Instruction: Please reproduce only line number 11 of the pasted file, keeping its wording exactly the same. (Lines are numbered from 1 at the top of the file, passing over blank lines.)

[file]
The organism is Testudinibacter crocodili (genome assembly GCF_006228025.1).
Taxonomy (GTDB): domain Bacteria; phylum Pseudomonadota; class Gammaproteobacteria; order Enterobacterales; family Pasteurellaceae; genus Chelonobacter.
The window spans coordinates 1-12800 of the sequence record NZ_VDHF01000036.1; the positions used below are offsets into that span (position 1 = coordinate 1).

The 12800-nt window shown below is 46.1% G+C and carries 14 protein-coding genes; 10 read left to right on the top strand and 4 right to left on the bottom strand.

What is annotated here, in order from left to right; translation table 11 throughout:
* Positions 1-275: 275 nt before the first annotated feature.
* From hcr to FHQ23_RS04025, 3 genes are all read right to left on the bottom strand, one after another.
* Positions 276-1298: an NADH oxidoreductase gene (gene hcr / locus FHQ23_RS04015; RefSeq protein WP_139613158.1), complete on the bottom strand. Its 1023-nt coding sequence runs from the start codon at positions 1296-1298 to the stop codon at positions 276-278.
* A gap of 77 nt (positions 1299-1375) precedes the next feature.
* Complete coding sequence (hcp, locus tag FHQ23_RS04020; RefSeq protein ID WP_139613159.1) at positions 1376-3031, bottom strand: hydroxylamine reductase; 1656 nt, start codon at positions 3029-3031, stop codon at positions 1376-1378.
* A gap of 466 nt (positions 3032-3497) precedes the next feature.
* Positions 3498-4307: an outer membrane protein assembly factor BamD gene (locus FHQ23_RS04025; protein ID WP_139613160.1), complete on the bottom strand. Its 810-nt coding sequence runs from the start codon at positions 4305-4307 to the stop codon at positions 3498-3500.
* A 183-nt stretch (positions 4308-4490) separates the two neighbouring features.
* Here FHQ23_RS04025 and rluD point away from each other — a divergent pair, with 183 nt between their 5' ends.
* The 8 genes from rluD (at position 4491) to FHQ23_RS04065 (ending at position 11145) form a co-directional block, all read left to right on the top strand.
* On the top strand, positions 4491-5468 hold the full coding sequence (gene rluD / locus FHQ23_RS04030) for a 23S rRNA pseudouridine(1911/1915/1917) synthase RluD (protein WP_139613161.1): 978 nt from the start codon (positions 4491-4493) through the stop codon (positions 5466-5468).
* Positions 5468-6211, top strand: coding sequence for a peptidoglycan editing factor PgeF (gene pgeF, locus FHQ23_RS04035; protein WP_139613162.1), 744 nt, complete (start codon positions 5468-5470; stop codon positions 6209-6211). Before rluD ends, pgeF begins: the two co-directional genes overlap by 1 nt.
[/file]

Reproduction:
* A gap of 466 nt (positions 3032-3497) precedes the next feature.